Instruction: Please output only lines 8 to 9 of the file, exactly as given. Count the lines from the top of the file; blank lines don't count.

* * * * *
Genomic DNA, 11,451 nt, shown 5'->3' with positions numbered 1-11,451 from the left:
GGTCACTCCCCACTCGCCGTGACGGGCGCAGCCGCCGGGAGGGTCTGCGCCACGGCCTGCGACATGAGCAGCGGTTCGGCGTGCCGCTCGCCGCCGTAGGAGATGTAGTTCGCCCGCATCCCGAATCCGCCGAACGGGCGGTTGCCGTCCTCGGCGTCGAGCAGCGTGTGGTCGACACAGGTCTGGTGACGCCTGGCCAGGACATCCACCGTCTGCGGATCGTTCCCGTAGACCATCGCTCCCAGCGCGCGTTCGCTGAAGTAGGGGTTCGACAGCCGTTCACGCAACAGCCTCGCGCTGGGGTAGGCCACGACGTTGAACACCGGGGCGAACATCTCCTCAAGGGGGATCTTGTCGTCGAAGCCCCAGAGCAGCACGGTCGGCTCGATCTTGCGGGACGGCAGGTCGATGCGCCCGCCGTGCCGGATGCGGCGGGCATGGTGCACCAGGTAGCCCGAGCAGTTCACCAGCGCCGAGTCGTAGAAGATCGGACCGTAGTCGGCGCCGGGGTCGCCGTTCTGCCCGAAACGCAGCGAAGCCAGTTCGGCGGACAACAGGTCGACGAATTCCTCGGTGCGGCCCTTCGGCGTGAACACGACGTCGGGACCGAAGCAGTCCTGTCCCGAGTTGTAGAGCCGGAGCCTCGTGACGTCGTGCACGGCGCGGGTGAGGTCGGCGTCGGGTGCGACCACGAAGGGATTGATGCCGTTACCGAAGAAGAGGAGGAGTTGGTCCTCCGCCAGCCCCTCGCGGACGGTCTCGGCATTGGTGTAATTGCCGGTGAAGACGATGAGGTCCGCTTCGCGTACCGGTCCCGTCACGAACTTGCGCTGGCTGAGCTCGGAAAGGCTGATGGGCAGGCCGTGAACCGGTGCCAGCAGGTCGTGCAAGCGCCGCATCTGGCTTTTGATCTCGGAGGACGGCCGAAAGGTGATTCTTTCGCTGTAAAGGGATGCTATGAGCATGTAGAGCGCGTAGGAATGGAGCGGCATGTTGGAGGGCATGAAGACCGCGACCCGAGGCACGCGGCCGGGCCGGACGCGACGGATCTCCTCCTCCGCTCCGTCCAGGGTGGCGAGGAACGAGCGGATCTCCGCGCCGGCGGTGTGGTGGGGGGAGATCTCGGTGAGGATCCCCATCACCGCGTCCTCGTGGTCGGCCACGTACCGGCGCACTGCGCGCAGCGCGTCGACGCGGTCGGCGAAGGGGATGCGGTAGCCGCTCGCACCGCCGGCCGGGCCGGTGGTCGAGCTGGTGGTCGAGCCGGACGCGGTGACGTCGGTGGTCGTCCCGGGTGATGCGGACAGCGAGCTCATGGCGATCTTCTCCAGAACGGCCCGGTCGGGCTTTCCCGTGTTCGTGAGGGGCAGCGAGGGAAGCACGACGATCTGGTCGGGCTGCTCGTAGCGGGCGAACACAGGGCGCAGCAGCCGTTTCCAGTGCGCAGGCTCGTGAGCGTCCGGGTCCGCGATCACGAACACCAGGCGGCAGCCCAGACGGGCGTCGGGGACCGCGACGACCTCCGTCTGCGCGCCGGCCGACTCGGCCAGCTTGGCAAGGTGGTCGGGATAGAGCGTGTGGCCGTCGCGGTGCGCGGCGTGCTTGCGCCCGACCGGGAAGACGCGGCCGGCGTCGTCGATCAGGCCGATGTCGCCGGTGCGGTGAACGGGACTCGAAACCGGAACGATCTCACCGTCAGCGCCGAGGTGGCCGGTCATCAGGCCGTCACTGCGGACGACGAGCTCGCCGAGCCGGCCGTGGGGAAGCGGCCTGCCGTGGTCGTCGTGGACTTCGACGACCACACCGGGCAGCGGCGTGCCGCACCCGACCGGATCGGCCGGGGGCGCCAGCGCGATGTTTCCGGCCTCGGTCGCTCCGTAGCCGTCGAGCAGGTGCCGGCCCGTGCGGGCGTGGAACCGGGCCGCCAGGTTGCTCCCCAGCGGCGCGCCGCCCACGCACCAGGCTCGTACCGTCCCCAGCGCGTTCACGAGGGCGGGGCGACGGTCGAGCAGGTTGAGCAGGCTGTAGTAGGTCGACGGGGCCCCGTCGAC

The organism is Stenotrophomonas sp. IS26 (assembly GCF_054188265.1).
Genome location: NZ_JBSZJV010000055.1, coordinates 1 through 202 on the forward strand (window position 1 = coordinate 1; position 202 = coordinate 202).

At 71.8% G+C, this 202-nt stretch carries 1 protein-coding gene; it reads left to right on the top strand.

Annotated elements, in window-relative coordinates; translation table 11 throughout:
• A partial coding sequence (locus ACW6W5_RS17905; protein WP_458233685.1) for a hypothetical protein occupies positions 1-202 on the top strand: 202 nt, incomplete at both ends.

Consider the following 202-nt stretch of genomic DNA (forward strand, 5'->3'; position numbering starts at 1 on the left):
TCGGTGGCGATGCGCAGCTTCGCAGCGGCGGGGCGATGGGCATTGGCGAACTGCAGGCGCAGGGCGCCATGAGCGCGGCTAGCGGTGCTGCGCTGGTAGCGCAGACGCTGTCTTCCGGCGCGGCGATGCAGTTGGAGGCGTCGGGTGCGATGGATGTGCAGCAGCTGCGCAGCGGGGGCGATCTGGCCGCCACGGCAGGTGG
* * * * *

Consider the following 202-nt stretch of genomic DNA (forward strand, 5'->3'; position numbering starts at 1 on the left):
TCGGTGGCGATGCGCAGCTTCGCAGCGGCGGGGCGATGGGCATTGGCGAACTGCAGGCGCAGGGCGCCATGAGCGCGGCTAGCGGTGCTGCGCTGGTAGCGCAGACGCTGTCTTCCGGCGCGGCGATGCAGTTGGAGGCGTCGGGTGCGATGGATGTGCAGCAGCTGCGCAGCGGGGGCGATCTGGCCGCCACGGCAGGTGG